I went to see Helen Mirren in the The Queen the day it opened here in Los Angeles. I don't know if it was because the advance reviews were good or if there's just a very well-organized group of royal watchers here in L.A., but the showing was completely packed. For me, seeing the feature film The Queen capped off a year of fantastic mini-series on the British Royal family, and especially about the current queen's namesake, Elizabeth I.
The series The Virgin Queen aired on public television's Masterpiece Theater in the U.S. This mini-series covered a large part of Elizabeth I's life, beginning with the years before she became queen. Prior to watching this series, I'd seen another PBS mini-series on the life of Elizabeth I's father, Henry VIII, which left off his story close to where The Virgin Queen began.
The two series complement each other, as they both emphasize the role of personal relationships and personal demons in the lives of the two monarchs. Henry VIII dealt with the issues that led to Henry's wifely turnover, and especially emphasized his passion for the fascinating Ann Boleyn. The Virgin Queen also focuses on passion, showing how Elizabeth's youthful infatuation with Robert Dudley becomes a liability once she becomes queen. This portrait of Elizabeth I's relationship with Dudley highlights both her vulnerabilities as a woman and the ways she wielded her sexual power.
After seeing the vibrant portrayal of Elizabeth I's youth in The Virgin Queen, it took time for me to adjust to Helen Mirren's portrayal of the regent in HBO's Elizabeth I. Although the two series depict many of the same events, the focus is quite different. The story hones in on the intergenerational romance between the aging queen and the son of her longtime love, Robert Dudley. I don't know how historically accurate the story is, but it is riveting as a psychological drama of an older woman in love with a much younger man.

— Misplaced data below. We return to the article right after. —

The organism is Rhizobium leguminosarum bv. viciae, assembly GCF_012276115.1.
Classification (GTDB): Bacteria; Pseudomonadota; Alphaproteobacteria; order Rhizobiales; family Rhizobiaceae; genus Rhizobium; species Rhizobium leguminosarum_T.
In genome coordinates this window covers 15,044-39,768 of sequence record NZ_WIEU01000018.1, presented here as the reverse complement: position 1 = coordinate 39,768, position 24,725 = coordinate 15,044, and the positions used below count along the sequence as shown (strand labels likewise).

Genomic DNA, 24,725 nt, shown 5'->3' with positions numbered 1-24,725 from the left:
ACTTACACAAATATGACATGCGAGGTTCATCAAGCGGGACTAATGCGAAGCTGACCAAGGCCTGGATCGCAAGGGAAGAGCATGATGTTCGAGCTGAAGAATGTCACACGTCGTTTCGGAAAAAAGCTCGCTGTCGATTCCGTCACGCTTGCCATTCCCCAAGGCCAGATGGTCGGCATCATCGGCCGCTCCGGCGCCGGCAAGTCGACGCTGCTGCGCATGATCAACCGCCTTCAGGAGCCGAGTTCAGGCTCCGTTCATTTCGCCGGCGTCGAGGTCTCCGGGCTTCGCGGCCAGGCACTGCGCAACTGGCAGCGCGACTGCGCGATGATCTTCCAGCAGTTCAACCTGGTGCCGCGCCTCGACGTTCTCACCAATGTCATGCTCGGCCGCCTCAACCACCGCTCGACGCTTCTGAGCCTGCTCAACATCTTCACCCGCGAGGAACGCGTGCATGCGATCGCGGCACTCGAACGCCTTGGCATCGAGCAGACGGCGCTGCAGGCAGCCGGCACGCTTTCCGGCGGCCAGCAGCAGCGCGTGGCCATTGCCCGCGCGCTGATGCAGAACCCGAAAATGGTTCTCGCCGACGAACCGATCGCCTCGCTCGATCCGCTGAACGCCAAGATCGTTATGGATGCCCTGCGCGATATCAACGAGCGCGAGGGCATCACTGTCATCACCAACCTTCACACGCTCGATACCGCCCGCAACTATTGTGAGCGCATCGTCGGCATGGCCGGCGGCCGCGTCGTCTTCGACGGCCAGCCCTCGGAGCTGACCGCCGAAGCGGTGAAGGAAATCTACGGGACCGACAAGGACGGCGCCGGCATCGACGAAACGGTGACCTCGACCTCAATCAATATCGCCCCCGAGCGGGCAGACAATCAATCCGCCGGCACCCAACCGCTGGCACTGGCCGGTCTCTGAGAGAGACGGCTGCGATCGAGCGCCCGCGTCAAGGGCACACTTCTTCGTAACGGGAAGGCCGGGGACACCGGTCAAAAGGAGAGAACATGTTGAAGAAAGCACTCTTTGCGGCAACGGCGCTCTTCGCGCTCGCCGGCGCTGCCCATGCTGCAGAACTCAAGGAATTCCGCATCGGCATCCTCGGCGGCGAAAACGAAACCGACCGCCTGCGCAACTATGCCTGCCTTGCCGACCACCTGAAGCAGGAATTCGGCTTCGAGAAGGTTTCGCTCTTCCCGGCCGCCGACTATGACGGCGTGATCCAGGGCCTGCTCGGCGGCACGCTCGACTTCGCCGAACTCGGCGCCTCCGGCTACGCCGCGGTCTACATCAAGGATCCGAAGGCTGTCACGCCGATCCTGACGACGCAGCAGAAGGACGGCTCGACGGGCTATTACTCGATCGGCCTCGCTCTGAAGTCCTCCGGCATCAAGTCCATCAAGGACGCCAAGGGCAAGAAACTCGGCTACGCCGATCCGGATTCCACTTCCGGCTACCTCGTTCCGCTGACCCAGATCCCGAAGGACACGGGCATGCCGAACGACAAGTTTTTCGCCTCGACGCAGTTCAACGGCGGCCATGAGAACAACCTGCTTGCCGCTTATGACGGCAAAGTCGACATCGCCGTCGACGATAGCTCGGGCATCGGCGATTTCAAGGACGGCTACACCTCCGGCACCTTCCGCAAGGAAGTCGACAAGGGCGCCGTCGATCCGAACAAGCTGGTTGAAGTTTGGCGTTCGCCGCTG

Coming back again to Henry VIII, this spring Showtime is airing The Tudors, which looks a bit overheated but I'll probably watch it anyway. I might as well see two Henry mini-series to go with the two Elizabeth series. Actually, seeing these program made me want to go back and watch the PBS series Elizabeth R and The Six Wives of Henry VIII, which aired in the early 70s during the first season of Masterpiece Theater.
I was a child when Elizabeth R and The Six Wives of Henry VIII aired, and much of the plot was over my head, but I studied the characters and I have fond memories of those shows as the kind of event television that doesn't really exist anymore. The programs seemed weighty and important, in the way the Oscars once were. I was intrigued by Henry's procession of wives, and the queer feeling that gripped me when Ann Boleyn exposed her long white neck as she bowed before the axe.